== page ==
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In San Roch the camouflage camouflage

1972-07 A San Roch le camoufleur camouflé
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We discovered many posters, simply bearing this title: "Camouflages" followed by an exergue: a badly done camouflage is not only useless but harmful. The author of this research had disguised his name. We only learn (very discreetly) in the room itself that the author is a young Danish naturalized Frenchman Valentiner. So much so that chance earned him an unexpected camouflage, the neighbouring exhibition being that of the almost homonymous Valencian Valentiner.

Valentiner, he tells us, carries out his research 'in the wild' off the beaten track. Let us say that it is a well constructed, ordered and directed work. It is first of all the homochromy of animals, their ability to identify with their surroundings, even to transform their pigmentation that interested the artist. From the chameleon he arrives at the games of identification, of hide-and-seek of what exists without appearing to exist totally, of what blends and seems to dissolve, appearing only on close examination.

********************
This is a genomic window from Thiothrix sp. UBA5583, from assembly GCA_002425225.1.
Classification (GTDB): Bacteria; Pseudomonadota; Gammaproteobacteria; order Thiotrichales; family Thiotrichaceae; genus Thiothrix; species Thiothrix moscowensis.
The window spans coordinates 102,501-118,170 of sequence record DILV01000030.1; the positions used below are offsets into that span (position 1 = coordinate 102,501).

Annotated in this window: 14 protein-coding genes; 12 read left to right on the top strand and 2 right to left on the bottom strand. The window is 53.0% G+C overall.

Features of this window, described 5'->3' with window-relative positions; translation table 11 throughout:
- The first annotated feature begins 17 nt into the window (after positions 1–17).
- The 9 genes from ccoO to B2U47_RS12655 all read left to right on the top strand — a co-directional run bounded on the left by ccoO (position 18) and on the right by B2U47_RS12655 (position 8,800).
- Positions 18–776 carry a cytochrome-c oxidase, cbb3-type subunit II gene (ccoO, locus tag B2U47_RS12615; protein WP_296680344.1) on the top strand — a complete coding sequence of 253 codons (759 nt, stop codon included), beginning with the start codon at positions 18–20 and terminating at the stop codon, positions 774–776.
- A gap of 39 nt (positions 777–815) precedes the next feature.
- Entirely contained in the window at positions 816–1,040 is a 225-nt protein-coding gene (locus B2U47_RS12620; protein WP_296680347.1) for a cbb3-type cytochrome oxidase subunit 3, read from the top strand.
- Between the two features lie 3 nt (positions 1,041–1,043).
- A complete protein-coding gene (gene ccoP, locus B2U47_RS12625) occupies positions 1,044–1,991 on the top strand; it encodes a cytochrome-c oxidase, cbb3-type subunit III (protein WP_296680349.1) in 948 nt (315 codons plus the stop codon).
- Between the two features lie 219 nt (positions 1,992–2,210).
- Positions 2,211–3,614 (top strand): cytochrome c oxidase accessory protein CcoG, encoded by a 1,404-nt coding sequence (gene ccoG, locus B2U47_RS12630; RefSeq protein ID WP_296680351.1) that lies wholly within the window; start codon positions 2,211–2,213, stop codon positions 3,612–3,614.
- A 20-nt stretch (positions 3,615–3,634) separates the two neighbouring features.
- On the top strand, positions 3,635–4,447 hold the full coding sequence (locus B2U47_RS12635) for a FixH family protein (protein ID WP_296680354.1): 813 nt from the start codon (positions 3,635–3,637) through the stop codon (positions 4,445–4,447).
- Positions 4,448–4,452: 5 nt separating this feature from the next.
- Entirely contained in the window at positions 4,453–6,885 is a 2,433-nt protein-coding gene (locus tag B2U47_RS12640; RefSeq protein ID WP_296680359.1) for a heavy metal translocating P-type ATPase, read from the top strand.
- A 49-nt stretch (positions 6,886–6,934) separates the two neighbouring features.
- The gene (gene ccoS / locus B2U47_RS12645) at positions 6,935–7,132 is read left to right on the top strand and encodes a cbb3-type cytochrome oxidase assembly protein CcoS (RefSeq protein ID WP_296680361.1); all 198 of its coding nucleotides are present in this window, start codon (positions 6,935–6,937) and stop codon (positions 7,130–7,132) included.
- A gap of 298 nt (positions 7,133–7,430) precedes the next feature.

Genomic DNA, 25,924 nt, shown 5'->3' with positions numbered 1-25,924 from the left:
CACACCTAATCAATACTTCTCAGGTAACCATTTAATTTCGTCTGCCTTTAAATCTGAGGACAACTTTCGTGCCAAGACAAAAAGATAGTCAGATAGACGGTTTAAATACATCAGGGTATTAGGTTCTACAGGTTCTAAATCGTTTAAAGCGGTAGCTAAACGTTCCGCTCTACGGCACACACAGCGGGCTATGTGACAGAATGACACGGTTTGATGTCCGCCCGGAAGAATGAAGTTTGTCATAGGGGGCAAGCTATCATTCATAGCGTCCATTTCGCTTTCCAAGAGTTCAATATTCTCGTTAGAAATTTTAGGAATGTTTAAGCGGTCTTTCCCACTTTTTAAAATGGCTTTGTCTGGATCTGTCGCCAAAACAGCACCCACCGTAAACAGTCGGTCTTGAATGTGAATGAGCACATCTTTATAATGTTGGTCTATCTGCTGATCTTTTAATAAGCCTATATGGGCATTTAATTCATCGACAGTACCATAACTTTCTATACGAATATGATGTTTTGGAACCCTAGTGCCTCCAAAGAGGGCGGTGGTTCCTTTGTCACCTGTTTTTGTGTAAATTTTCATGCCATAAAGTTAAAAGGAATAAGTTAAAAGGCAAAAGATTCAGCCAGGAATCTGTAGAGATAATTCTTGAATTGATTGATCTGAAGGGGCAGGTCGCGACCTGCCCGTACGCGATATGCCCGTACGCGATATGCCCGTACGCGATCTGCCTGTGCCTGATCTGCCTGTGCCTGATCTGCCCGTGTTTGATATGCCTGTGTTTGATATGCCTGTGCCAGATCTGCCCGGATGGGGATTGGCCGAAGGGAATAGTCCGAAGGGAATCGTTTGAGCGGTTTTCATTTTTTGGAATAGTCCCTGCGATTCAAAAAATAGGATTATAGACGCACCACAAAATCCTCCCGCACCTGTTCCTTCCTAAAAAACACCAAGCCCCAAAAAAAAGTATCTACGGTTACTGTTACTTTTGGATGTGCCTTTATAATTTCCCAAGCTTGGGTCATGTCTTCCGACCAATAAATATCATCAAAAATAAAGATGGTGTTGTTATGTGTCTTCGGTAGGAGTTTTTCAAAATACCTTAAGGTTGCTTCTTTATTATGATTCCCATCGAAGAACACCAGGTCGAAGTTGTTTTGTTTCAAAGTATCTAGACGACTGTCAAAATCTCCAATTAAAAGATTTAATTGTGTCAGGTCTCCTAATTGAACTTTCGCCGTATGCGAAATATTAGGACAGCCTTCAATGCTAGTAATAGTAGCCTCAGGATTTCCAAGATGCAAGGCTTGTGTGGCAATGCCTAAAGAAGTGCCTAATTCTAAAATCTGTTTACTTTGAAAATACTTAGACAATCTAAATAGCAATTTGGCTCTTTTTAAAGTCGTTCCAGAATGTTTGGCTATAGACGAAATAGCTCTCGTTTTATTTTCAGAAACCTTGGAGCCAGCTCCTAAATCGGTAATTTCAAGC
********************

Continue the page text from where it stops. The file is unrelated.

With a somewhat mocking smile, Valentiner exhibits military camouflage uniforms, but this is only anecdotal and Beatrice Janicot's research on camouflage in mythology is otherwise well supported.

The texts presented are worth a careful reading, they shed light on Valentiner's approach, reviewing the metamorphoses of Philemon and Baucis of Narcissus and the camouflage failure that is Satan, since he cannot hide either his forked foot or his smell of sulphur. All this is not lacking in spirit and should be susceptible to valid extensions. In any case, it is an exhibition which, under an apparently fanciful aspect, does not lack depth.



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